Dubai: Banks in the United Arab Emirates have asked the central bank for permission to free up more money for the real estate and construction industries as they seek to revive credit growth in the second-biggest Arab economy.
The Emirates Banks Association, which includes HSBC Holdings and National Bank of Abu Dhabi (NBAD), is recommending that the regulator exclude mortgage loans from the category of credit extended to other real estate projects, Chairman Abdul Aziz Al Ghurair said in a February 12 interview. Proposals also include raising to 20 per cent the ratio of deposits banks can lend to real estate, he said.
The push comes after banks lobbied to renegotiate curbs on mortgage lending introduced in December as they seek to spur a recovery in credit growth four years after Dubai property prices crashed amid the global financial crisis. Loans and advances rose 3.1 per cent in the year to November 2012, compared with 15 per cent in neighbouring Saudi Arabia. Interbank lending rates fell to the lowest level since Bloomberg started tracking the data in 2006.
"We want mortgage lending to be set aside from real estate because it's completely different from commercial properties and shopping centres," Al Ghurair, the billionaire chief executive officer of Dubai-based Mashreqbank, said.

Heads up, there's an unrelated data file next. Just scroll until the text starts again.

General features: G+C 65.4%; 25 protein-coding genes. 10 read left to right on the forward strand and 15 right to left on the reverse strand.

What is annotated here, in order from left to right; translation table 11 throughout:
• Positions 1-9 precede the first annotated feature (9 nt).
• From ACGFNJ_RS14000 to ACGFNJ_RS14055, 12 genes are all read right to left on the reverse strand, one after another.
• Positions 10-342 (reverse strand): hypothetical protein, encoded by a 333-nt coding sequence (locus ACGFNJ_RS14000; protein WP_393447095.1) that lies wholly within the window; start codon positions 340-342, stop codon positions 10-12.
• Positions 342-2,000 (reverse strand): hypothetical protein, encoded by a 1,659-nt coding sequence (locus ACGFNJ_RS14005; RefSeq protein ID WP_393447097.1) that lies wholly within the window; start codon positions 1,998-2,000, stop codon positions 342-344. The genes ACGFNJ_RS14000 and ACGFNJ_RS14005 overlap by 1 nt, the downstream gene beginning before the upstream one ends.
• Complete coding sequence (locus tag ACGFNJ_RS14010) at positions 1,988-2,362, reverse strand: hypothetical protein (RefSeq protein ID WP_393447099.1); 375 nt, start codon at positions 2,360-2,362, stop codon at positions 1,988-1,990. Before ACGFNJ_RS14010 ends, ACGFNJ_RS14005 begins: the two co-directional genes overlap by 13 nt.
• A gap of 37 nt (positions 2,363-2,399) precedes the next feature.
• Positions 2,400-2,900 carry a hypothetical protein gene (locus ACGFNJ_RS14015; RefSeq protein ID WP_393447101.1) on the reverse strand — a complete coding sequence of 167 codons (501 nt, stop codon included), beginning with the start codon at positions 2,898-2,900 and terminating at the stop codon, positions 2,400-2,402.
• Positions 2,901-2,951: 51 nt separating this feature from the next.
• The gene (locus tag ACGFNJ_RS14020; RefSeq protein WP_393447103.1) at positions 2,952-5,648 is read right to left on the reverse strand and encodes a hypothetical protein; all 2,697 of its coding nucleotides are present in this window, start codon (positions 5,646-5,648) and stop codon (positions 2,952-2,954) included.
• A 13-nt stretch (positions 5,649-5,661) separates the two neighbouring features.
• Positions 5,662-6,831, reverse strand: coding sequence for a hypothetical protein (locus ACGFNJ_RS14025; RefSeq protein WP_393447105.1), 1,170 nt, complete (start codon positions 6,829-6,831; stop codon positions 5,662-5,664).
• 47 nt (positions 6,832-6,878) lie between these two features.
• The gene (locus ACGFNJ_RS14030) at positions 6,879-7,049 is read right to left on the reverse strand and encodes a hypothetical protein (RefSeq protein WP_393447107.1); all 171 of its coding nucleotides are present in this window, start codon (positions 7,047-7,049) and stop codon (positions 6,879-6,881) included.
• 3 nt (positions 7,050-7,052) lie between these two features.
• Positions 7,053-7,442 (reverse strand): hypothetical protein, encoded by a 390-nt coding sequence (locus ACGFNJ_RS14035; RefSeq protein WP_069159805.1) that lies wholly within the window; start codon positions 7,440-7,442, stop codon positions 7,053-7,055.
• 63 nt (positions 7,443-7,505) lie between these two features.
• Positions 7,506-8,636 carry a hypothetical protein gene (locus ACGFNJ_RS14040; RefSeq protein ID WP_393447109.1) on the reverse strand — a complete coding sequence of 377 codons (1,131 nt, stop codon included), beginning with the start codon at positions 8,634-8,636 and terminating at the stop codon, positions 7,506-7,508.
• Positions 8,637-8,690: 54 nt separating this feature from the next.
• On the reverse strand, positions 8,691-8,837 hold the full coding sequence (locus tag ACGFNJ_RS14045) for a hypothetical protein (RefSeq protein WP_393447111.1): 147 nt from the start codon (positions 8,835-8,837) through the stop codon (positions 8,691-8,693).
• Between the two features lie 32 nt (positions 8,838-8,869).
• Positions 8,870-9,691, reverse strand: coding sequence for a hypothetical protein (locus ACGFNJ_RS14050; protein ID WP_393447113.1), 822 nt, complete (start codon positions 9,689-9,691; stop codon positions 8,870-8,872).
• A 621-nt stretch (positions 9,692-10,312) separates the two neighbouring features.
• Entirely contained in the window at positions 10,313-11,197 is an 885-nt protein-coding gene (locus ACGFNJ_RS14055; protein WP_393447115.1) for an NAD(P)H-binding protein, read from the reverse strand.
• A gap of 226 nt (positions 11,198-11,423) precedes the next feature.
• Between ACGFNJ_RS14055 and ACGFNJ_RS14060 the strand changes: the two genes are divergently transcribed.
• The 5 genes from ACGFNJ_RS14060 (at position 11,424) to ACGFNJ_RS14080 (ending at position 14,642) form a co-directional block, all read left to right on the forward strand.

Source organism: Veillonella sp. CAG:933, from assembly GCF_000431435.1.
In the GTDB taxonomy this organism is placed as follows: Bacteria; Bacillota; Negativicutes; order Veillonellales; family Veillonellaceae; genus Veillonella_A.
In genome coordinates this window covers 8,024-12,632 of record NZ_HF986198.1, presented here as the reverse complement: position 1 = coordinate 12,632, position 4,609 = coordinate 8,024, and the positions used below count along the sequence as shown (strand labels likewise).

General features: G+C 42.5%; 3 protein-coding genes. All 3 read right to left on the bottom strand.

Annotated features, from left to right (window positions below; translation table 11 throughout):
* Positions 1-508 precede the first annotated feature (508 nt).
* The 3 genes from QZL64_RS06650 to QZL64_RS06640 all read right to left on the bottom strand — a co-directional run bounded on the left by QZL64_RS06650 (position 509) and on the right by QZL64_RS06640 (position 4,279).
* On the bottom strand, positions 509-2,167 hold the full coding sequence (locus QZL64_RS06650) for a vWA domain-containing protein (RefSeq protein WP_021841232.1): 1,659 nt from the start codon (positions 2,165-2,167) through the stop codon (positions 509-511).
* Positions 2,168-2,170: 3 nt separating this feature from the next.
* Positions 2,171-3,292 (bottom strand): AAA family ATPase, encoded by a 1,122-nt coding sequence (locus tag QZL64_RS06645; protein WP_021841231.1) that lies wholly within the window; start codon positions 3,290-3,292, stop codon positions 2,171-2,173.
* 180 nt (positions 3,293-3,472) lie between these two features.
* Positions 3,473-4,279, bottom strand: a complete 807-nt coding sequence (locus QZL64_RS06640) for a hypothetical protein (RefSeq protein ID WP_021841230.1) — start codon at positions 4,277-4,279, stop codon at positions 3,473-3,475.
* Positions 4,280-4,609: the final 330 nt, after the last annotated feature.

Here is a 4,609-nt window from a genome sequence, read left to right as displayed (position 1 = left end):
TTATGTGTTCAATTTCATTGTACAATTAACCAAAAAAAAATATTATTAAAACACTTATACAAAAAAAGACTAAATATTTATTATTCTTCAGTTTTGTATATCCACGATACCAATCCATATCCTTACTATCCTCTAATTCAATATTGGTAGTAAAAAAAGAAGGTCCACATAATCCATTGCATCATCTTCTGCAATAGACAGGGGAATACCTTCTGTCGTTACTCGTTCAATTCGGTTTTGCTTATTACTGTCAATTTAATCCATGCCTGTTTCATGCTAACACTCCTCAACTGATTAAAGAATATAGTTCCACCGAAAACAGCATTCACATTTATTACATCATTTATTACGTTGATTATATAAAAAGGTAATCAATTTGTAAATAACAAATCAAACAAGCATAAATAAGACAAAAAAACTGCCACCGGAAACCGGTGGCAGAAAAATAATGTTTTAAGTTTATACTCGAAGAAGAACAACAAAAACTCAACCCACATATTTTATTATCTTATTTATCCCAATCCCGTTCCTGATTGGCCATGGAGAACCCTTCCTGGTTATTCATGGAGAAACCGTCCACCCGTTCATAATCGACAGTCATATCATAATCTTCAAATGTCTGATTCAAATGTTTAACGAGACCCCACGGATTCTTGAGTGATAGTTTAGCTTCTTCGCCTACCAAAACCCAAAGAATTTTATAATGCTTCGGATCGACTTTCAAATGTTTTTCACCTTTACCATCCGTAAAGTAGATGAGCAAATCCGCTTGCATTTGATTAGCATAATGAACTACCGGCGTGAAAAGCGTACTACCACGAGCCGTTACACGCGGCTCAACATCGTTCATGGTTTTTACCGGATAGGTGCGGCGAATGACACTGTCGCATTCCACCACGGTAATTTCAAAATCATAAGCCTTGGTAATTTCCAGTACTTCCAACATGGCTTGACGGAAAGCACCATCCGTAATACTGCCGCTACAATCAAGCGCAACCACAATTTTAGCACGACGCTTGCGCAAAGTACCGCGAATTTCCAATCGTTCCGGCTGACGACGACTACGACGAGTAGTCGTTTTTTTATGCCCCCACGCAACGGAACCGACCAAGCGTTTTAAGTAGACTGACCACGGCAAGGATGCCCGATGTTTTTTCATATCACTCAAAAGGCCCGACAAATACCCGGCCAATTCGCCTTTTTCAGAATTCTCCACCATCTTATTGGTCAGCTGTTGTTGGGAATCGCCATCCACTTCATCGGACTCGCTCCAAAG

Under current rules, loans made to finance infrastructure projects to build airports, roads, bridges as well as home purchases fall under the real estate category. The rule was introduced to curb default risk after one in every six loans signed before the Dubai real estate crash wound up classified as non-performing, according to data from Moody's Investors Service.
Loans for real estate at UAE banks rose 4.8 per cent in the third-quarter to Dh251.2 billion ($68.4 billion) from a year earlier, according to the central bank's most-recent data. Deposits climbed 12.3 per cent in the year to November, the data show.
In an effort to boost demand, banks have reduced the three- month Emirates Interbank Offered Rate, the measure used to price loans, almost a quarter of a percentage point last year to 1.3 per cent, according to data compiled by Bloomberg. Rates in Saudi Arabia and Qatar advanced as loan growth accelerated fueled by government spending.
The banking association is asking the central bank to exclude loans given to cash-generating or completed properties from the real-estate category, said Al Ghurair. One proposal, a copy of which was sent to Bloomberg News, suggests classifying loans based on the source of repayment instead of "the current approach, which is based purely on asset class or type."
Boosting loans to malls and tourism-related projects may help banks benefit from Dubai's economic recovery. Gross domestic product of the UAE's second-largest emirate expanded 4.1 per cent in the first half of 2012, as the hotel and restaurant industries surged 16 per cent, according to government data.
Emaar Properties, the developer of the world's tallest skyscraper in Dubai, is planning to add one million square feet (92,903 square metres) of space to the Dubai Mall, the world's largest by area, to boost recurring income.
"The proposed granular classification of real estate loans makes sense from a risk profile perspective," Asjad Yahya, an analyst at Dubai-based Shuaa Capital, said by phone. "For example lending for a plot of land carries very different risks than lending for a completed mall."